Sunday, April 8, 2012

Barn Roof Replacement


After many years of having to patch the roof each summer due to new leaks from the winter months the Board of Directors of the Trotwood-Madison Historical Society decided to have the roof replaced.  We have made major improvements to the inside of the barn and some of these improvements were already deteriorating due to water from the leaks in the barn.  If you walked through the barn, it looked like bucket city.

After getting contractors to inspect the barn and give us estimates of what it would cost to replace the roof, the Board of Directors held a special meeting and selected AAA Restoration, LLC as the contractor to put a new roof on the barn.

The first major task was to replace one of the beams on the southeast side of the barn (the beam to the left of the worker standing on the walk board).  Over the years water had leaked on top of the beam in numerous places.  The beam had significant rot in numerous locations and had to be repaired or replaced.


To safely remove the beam, every rafter over the beam had to be supported and the rafters had to be disconnected from the beam.  The supports that ran from the beam to the large upright beams that supported the roof beams had to be removed so the beam could be safely removed.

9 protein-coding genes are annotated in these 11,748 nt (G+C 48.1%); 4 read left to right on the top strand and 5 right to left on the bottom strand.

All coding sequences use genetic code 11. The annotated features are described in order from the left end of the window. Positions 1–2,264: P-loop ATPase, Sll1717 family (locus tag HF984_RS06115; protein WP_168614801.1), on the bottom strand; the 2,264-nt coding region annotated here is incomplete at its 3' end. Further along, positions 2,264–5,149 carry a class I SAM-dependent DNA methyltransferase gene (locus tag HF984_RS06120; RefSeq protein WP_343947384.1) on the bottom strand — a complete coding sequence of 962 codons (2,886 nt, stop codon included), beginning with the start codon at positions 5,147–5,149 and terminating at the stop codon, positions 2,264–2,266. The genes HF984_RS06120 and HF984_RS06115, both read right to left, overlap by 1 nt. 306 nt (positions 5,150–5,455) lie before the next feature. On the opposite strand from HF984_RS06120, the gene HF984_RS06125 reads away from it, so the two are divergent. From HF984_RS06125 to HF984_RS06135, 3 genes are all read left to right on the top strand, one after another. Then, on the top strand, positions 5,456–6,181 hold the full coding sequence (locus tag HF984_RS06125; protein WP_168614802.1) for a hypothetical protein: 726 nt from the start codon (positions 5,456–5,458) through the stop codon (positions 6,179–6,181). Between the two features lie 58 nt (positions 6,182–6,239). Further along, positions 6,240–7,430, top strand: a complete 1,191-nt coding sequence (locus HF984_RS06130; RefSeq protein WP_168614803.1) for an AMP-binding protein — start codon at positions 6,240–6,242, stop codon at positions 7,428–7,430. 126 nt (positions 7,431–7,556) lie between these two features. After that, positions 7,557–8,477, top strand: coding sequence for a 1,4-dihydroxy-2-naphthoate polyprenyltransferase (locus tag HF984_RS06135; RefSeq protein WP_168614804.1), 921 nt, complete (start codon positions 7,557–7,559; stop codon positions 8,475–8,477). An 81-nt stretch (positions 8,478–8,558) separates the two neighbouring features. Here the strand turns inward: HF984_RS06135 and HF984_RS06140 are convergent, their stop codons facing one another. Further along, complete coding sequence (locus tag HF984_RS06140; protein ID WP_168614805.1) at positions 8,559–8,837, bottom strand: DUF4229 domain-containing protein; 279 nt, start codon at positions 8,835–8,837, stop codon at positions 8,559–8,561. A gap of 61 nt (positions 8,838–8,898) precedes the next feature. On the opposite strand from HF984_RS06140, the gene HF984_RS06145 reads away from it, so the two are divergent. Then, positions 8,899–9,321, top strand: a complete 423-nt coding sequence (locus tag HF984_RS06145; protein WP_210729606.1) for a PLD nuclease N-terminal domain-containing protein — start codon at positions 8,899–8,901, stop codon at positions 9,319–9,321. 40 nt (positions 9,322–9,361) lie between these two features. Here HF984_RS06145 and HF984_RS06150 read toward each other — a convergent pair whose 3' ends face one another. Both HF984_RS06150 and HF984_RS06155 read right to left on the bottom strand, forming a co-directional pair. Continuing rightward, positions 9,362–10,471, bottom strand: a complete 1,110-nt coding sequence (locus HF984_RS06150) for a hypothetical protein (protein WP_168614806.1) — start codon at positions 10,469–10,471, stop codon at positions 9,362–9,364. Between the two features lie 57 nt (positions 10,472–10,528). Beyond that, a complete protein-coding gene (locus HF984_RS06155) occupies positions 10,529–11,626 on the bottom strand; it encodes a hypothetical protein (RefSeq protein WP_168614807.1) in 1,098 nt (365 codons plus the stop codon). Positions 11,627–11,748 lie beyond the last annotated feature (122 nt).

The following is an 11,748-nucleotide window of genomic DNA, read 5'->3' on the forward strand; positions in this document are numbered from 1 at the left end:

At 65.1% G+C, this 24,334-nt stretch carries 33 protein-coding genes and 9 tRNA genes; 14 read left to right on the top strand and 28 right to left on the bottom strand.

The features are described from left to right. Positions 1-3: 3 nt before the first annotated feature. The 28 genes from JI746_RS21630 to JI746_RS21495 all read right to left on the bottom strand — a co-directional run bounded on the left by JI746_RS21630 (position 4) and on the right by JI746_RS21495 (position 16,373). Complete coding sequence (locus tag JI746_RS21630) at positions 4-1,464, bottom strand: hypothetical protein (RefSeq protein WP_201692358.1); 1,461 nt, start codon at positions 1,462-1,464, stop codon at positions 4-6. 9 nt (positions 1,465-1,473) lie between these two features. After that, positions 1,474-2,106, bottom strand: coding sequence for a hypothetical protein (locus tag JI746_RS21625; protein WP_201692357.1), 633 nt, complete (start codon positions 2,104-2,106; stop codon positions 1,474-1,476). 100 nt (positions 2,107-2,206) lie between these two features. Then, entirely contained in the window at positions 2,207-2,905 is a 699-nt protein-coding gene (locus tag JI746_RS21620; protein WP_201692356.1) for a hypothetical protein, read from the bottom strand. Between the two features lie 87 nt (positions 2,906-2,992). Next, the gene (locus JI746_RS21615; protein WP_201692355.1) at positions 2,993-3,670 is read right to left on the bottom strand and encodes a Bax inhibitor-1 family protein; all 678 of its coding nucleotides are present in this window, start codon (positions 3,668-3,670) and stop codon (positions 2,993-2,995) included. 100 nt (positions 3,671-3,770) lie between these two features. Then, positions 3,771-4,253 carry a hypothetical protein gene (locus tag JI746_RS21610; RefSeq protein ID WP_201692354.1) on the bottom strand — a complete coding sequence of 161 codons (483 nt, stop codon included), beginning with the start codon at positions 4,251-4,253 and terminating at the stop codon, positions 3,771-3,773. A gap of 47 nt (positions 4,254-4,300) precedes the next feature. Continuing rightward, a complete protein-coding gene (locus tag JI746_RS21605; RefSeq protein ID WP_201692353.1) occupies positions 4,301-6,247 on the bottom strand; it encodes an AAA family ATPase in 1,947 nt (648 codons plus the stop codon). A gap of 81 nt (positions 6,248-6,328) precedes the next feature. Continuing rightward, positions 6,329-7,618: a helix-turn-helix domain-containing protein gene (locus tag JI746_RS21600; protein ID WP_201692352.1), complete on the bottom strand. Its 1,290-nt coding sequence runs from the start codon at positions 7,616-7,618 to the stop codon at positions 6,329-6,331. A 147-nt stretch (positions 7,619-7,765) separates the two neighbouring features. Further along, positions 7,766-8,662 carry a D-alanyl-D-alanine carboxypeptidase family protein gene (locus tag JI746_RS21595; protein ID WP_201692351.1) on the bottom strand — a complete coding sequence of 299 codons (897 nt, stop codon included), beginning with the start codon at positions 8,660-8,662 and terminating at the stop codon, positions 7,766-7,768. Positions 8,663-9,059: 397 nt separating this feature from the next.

Although the task seemed to be impossible to do, the AAA Restoration crew managed to safely remove the beam without damaging any of the items stored in the south loft of the barn.  To remove the beam from the barn, they had to slide the beam over the cross beam on the north side of the south loft.  This was not an easy task considering the small clearance (area between aluminum walk board and diagional beam) between the cross beam and the roof; length of the beam which was wider than the center section of the barn (beam had to be moved to center section of barn to get it out of the barn); and the weight of the beam.

While some of the workers were inside removing the old beam, some were outside manufacturing a new beam.  The beam was constructed of  2X10 treated lumber.  The boards were nailed together then long bolts were use to hold the boards together.  The manufactured the beam to look like the other beams which were made by the Wolford Brothers when they did work to stabilize the barn during our first restoration efforts of the barn.  


Installing the manufactured beam was definitely more challenging than removing the old beam.  Just as in removing the old beam, the new beam had to be carried into the center section of the barn and raised over the cross beams on the north side of the south loft.  When removing the old beam, the beam had to be cut so the old beam was shorter than the new beam and was easier to remove.  Since the new beam was wider than the center section of the barn, the beam had to be taken up at an angle.  But, before we could do this, we had to remove items from under the lowest cross beam on the south end of the north loft.  After much maneuvering, the beam was finally installed.  I don't know if the smile on the face of the worker was a smile of accomplishment; pride in doing a great job; or a smile of relief for a difficult task successfully accomplished.